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Workforce Status Makes the Difference for Undocumented Graduates


Deferred Action for Childhood Arrival (DACA) and undocumented graduates continue to take on leading positions at some of America’s largest economic engines like Google and Microsoft, investing in their own families and communities, despite experiencing increasingly high levels of stress regarding their immigration. But with DACA applications closed, more undocumented students are struggling to obtain workforce authorization and careers.

Those are the findings from a new report and survey conducted by TheDream.US and Golden Door Scholars, two scholarship organizations helping undocumented students access, persist, and succeed in postsecondary education.

The survey connected with over 2,000 of the programs’ alumni to assess their post-graduation trajectories and found that, despite the majority earning more after graduation than their parents combined, 96% said they felt a level of anxiety regarding their immigration status. Of graduates with work authorization, 93% are working. Of those without work authorization, only 69% are working.

Dr. Hyein Lee, chief operating officer at TheDream.US.Dr. Hyein Lee, chief operating officer at TheDream.US.The legal and judicial holds placed on the DACA program, effectively ending all applications in 2021, and the difficulty in receiving work authorization makes it more challenging for graduates to find traditional jobs. That’s just one of the reasons why experts are asking postsecondary institutions and economic stakeholders to do more for these undocumented students and to realize just how critical their work has been and continues to be toward building a better American economy.

“The data speak to how economic integration is relatively smooth for those able to take advantage of DACA,” said Dr. Hyein Lee, chief operating officer at TheDream.US. “Those who only have individual tax payer ID numbers have to be freelancers or contract workers.”

Lee said that postsecondary institutions have an important role to play in sharing the success stories of their undocumented students and alumni. The majority of the 100,000 undocumented high school graduates each year do not have DACA or Temporary Protected Status (TPS), and many are questioning why they should go to college.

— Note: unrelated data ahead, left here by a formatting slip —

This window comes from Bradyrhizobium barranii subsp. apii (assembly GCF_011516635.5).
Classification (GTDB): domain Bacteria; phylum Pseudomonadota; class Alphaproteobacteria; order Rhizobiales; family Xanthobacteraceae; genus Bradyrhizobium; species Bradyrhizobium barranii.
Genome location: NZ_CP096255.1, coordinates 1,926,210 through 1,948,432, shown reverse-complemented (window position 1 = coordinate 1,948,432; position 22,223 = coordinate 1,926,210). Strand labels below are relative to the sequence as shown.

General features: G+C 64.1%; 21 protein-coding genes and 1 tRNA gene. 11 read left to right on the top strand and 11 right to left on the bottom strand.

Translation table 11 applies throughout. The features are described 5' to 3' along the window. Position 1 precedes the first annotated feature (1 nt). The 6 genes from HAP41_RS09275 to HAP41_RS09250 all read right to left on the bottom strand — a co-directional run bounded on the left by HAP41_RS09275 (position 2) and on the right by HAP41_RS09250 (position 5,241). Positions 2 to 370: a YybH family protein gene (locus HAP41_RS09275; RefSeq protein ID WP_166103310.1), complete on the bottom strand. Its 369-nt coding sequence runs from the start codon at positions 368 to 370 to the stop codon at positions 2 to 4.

“Right now, the narrative of dreamers has become muddled with what’s going on at the border, and it’s really important to keep talking about a population that’s grown up and spent their entire lives in this country,” said Lee. “They’re not looking for handouts, they’re looking for opportunity to give back and contribute.”

Since DACA was first enacted in 2012, more than 825,000 recipients experienced a greater life stability thanks to work authorization. The Center for American Progress found that DACA households pay $6.2 billion in federal taxes and $3.3 billion in state and local taxes yearly. After taxes, DACA families have over $25 billion in spending power. Losing DACA employees could cost businesses up to $8 billion in training and recruitment costs, according to the report.

Lee said she does not believe the American public in general understands just “how deeply embedded DACA recipients and Temporary Protected Status (TPS) holders are in the American labor force.”

Many undocumented graduates work as nurses and teachers, motivated by the inequity they experienced growing up.

“Our alumni have grown up with personal experiences of watching their parents, who may have an injury, be denied healthcare [because of immigration status],” said Lee. “They themselves have gone through K-12 with such high expectations from parents and themselves only to be told they have no option for college. They are then so committed to careers that change this outcome for future generations.”

Gisselle Molinary Rivera, senior program manager at Golden Door Scholars.Gisselle Molinary Rivera, senior program manager at Golden Door Scholars.Not every college accepts or provides funding options for undocumented students. Gisselle Molinary Rivera, senior program manager at Golden Door, said she and Golden Door staff help guide students to know which institutions could accept them. The Golden Door offers undocumented students scholarships, counseling, and wrap-around services.

“The number of minds that work at great companies, the salaries they’re getting, they are impacting our community and doing great work. We would love more alumni to do the same thing, but they can’t without work authorization,” said Molinary Rivera. “There are people who are stuck in their careers, who cannot get promoted because of their status. All people want to have a career, but they hit a wall.”

This is why Golden Door offers courses in freelancing, contracting, and entrepreneurship, increasing undocumented graduates’ chances of earning more money with their degrees, as they wait for the courts and legislators to decide their futures.

Liann Herder can be reached at [email protected].

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